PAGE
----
The ongoing saga of how to sell the story — resuscitate the ad revenue lifeline for print media — is more often than not becoming the story itself.
“In 2009 and 2010, all the two-newspaper markets will become one-newspaper markets, and you will start to see one-newspaper markets become no-newspaper markets,” said Mike Simonton, a senior director at Fitch Ratings, who analyzes the industry.
Nearly every large paper in the country prints fewer pages and fewer articles, and many have eliminated entire sections. Bureaus in foreign capitals and even Washington have closed, and papers have jettisoned film criticism, book reviews and coverage of local news outside their home markets.
The steady trickle of downsizing that sapped American papers for almost a decade has become a flood in the last few years. The Los Angeles Times still has one of the largest news staffs in the country, about 600 people, but it was twice as big in the late 1990s. The Washington Post had a newsroom of more than 900 six years ago, and has fewer than 700 now. The Gannett Company, the largest newspaper publisher in the country, eliminated more than 8,300 jobs in 2007 and 2008, or 22 percent of the total.
online expansion is a window of opportunity for companies looking to transition in the technological age – to adjust and adapt to, instead of avoid, the digital domain …
The death of a newspaper should result in an explosion of much smaller news sources online, producing at least as much coverage as the paper did, says Jeff Jarvis, director of interactive journalism at the City University of New York’s graduate journalism school. Those sources might be less polished, Mr. Jarvis said, but they would be competitive, ending the monopolies many newspapers have long enjoyed.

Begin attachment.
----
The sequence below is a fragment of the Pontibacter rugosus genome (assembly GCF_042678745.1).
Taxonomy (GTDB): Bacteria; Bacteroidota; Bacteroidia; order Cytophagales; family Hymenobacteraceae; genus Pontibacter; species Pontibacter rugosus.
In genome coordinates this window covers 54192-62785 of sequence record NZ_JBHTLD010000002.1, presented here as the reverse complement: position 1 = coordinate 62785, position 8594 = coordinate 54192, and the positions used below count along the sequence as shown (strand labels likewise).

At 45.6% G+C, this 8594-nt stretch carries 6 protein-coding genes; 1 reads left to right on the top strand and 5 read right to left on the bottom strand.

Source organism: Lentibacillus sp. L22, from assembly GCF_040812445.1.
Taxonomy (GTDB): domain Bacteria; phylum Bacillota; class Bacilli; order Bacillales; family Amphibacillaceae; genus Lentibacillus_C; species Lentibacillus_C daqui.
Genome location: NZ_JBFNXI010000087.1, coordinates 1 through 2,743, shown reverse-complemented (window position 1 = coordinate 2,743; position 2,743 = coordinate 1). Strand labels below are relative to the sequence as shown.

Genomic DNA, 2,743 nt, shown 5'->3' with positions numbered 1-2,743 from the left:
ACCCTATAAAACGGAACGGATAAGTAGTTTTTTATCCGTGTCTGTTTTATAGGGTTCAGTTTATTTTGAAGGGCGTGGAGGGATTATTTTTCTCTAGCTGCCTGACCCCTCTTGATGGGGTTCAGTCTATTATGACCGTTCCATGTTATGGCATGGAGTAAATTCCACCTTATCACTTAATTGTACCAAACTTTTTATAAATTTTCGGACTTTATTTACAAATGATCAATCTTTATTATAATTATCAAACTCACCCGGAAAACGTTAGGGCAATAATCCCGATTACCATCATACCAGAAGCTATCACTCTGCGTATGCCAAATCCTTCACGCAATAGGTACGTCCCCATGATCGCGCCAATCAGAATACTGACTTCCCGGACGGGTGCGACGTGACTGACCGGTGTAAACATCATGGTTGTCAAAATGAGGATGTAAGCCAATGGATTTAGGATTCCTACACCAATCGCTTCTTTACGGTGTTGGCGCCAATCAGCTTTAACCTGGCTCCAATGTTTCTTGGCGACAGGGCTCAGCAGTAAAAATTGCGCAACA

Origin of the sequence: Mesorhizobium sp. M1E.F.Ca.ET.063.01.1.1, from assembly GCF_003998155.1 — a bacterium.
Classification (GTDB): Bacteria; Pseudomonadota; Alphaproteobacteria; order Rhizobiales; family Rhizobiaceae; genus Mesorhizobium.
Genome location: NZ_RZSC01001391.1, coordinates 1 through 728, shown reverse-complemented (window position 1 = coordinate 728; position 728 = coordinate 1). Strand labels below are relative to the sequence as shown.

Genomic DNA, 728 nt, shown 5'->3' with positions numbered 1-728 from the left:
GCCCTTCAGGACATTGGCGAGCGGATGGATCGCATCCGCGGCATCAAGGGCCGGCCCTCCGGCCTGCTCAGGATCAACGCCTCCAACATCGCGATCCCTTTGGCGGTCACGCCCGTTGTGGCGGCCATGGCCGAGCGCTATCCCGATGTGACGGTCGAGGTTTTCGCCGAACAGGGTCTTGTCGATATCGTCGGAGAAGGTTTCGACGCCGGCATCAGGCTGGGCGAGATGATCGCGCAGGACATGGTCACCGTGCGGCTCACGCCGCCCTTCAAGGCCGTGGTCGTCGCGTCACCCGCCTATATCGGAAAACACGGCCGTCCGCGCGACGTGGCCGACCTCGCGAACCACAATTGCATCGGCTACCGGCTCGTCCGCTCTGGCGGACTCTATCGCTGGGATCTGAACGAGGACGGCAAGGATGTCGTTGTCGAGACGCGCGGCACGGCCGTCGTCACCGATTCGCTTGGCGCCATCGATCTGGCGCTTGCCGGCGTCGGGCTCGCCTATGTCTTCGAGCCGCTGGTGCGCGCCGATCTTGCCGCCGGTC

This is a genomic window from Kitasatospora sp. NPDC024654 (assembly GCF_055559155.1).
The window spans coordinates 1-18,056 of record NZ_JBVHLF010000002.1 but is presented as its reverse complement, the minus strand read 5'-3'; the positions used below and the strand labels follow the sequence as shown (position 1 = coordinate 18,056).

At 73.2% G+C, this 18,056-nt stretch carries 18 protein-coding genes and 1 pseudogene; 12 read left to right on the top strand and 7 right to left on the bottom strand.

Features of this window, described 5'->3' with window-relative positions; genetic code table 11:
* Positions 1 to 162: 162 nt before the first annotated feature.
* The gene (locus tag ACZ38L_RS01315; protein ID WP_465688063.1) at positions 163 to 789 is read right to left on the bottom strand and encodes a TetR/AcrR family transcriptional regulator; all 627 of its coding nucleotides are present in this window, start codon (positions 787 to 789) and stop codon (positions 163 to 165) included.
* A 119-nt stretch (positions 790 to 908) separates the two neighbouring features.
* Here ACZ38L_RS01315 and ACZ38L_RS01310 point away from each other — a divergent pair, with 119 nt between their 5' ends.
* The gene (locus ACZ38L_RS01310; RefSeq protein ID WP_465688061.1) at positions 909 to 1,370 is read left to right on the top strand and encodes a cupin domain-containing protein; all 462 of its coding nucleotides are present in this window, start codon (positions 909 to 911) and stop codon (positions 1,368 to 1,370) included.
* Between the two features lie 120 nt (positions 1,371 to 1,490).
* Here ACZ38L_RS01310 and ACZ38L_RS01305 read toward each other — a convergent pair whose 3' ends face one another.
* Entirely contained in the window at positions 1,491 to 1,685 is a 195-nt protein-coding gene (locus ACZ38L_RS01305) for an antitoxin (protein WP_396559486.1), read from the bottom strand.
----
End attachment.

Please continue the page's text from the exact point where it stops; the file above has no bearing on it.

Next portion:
though it may not be greeted with the warmest welcome …
Many critics and competitors of newspapers — including online start-ups that have been hailed as the future of journalism — say that no one should welcome their demise.
“It would be a terrible thing for any city for the dominant paper to go under, because that’s who does the bulk of the serious reporting,” said Joel Kramer, former editor and publisher of The Star Tribune and now the editor and chief executive of MinnPost .com, an online news organization in Minneapolis.
“Places like us would spring up,” he said, “but they wouldn’t be nearly as big. We can tweak the papers and compete with them, but we can’t replace them.”
the transition is seen as an inevitability
A number of money-losing papers should “have the guts to shut down print and go online,” he said. “It will have to be a much smaller product, but that’s where we’re headed anyway.”
Industry executives who once scoffed at the idea of an Internet-only product now concede that they are probably headed in that direction, but the consensus is that newspapers going all digital would become drastically smaller news sources for the foreseeable future.
Again, the print media needs to break down the barriers between itself and online news media. Print needs to start from the ground up in the digital sphere, and that begins with interacting with online journalists — and yes, bloggers — to get acclimated to the new world of online news journalism.
Even Howard Zinn can attest to early Pilgrims’ alliance with Natives in the U.S. That collaboration was integral to the settlers survival — much like an alliance on behalf of the print media with the online news media community is integral to the newspaper’s survival.
Naturally, as the settlers gained manpower, capital, a manifesto, and regained enough sanity to remember why they ventured here in the first place, they went from friends to forefathers of a new nation built on the backs of Nativ– I mean morals and ideals of true Patriots. I see print doing the same; I see print’s future relying on a collaboration with bloggers, online journalists, etc., to gain the basic grasp of this new medium. More importantly, I see that as the “cut losses” in time and revenue before rebranding and rebuilding the corporate print news empire online.
Print media needs to start from the ground up. Many companies — obviously the increasingly paranoid, but rightfully so, New York Times — take the fear-of-the-unknown route and choose to valiantly play on the sinking ship. There’s nothing wrong with humbling yourself and starting from square one; for the print media, they’ve got nothing — and so nothing to lose.